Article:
stack of pencils

Ungrading offers a range of intellectual, personal, and social benefits.

Intellectual Benefits

  • Encourages a growth mindset that can help students take agency in their learning
  • Removes the threat of “getting it wrong” or getting a “bad grade,” thus freeing students to take more risks and engage in more creative thinking
  • Studies show that students tend to do more and higher-quality work in an ungrading system than they do in a traditionally graded system

Personal Benefits

  • Reduces grade-related stress and encourages greater internal motivation, promoting student well-being
  • Places greater responsibility on students for recognizing the quality and value of their learning, particularly when self-evaluation or peer-evaluation are involved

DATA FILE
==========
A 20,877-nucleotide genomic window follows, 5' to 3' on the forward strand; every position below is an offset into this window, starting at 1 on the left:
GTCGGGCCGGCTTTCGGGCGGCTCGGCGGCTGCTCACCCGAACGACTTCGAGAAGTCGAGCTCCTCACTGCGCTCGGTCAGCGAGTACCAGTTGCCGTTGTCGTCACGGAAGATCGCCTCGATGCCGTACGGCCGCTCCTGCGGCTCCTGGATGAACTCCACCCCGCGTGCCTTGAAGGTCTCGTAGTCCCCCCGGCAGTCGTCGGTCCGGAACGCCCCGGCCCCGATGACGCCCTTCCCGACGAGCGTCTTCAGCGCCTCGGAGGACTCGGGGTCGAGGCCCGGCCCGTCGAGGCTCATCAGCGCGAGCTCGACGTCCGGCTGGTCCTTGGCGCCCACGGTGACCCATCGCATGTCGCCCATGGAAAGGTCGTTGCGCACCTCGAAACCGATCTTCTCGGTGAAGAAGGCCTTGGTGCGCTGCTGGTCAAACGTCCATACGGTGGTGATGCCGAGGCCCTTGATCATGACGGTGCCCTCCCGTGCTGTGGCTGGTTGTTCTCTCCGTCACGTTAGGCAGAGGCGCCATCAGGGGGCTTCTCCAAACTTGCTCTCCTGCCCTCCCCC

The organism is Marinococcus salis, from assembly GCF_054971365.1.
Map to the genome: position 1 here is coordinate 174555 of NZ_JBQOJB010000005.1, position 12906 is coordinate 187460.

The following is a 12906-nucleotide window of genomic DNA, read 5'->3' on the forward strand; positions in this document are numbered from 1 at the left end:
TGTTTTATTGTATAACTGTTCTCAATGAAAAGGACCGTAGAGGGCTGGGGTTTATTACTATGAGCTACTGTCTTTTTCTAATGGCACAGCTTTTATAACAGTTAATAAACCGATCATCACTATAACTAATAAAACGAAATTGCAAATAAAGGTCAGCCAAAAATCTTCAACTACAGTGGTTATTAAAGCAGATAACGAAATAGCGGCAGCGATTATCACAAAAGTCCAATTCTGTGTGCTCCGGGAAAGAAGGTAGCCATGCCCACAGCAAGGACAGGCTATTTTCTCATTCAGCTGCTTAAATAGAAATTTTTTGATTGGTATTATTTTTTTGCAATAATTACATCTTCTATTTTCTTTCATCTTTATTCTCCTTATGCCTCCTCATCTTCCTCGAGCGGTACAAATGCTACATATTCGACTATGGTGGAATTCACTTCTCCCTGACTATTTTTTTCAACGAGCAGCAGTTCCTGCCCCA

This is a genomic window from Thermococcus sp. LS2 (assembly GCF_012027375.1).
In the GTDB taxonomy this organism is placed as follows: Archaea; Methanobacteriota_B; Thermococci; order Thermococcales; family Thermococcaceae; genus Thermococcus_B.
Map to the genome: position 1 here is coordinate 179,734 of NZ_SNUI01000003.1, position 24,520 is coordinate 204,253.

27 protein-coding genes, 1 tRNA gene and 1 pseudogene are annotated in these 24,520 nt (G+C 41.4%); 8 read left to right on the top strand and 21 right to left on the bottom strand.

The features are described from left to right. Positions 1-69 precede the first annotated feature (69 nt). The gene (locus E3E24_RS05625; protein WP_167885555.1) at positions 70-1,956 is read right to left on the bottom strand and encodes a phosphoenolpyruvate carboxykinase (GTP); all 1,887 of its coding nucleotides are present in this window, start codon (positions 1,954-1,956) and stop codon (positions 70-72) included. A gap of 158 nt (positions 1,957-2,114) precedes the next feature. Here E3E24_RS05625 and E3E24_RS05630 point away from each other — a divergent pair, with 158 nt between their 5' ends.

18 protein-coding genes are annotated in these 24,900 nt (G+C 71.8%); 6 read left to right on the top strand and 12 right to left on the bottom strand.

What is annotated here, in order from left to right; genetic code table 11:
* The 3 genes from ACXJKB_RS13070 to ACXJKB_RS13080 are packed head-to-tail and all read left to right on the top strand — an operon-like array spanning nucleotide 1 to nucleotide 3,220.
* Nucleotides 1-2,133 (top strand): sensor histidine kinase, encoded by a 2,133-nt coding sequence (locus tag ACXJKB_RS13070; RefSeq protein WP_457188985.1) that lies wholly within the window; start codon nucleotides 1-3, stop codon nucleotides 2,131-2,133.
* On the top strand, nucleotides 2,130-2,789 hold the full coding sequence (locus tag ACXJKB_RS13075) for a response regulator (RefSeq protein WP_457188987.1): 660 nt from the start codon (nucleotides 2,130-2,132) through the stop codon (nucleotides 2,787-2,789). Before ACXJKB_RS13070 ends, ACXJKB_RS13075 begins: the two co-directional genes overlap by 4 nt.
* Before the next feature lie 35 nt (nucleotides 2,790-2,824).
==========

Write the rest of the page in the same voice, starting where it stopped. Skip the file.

• Separates grades from students’ notions of self-worth and identity; without grades, they are no longer an “A student” or a “C student,” allowing students to develop healthier bases for their self-esteem and motivation

Social Benefits

  • Helps to offset inequities among students arising from socioeconomic, racial, gender, and other social forms of difference
  • Reduces competitiveness among students, improving classroom climate and facilitating more mutually supportive classroom communities
  • Highlights the power dynamics involved in any assessment system, and can foster dialogue about what makes a grading system just or unjust

<Return to previous section

Next Section: Principles of Ungrading Practice>